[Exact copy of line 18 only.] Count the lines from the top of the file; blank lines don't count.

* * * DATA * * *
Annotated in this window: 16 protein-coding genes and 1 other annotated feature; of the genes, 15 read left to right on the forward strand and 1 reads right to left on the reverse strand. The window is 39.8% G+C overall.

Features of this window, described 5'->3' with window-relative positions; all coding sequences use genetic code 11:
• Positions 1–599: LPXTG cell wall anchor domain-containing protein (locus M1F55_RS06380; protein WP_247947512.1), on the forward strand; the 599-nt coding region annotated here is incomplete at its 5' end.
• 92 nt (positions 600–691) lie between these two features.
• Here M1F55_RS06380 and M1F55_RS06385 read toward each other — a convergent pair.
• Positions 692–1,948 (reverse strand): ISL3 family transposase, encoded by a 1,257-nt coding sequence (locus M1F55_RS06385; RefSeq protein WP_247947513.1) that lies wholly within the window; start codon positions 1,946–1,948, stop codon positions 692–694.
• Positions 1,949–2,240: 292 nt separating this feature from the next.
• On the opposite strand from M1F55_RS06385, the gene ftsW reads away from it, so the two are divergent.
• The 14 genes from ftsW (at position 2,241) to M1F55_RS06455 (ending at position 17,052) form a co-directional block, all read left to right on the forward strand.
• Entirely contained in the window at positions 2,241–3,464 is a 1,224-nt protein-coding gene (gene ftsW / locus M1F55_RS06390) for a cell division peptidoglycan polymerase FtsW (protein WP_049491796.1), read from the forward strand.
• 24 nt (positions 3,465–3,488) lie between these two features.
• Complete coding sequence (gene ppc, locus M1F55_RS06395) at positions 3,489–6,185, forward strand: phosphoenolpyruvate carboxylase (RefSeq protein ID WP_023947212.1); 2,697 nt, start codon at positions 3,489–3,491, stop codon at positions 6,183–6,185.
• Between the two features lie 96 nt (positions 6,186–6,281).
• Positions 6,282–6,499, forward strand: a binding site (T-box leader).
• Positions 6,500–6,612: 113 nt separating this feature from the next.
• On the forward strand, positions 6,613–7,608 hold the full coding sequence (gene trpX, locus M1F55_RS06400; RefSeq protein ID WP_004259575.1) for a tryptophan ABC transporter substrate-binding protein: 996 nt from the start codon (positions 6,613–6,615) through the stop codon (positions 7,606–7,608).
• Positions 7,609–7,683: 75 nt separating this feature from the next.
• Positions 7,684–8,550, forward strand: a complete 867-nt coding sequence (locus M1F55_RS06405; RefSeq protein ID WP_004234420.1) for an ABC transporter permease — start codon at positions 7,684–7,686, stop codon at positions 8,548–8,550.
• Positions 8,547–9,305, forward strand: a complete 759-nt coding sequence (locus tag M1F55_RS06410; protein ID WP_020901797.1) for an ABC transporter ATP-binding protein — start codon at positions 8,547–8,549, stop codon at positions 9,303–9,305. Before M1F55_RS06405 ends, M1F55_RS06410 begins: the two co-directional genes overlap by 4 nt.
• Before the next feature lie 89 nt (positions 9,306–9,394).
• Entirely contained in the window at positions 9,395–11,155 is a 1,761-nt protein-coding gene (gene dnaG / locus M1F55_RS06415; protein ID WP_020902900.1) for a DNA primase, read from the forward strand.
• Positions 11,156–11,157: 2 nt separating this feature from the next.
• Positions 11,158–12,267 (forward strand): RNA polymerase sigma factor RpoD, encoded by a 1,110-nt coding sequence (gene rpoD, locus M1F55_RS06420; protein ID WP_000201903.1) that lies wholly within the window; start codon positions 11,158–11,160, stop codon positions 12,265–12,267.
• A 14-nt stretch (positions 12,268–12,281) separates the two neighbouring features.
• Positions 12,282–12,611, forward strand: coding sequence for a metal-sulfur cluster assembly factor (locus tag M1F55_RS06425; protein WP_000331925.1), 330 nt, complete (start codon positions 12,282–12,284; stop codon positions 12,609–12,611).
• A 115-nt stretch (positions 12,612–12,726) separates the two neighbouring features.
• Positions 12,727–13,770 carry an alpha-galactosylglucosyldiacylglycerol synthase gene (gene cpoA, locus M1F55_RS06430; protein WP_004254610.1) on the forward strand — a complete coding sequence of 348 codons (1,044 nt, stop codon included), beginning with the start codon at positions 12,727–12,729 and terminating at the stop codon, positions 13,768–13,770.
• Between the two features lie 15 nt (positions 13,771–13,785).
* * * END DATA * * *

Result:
• Positions 7,684–8,550, forward strand: a complete 867-nt coding sequence (locus M1F55_RS06405; RefSeq protein ID WP_004234420.1) for an ABC transporter permease — start codon at positions 7,684–7,686, stop codon at positions 8,548–8,550.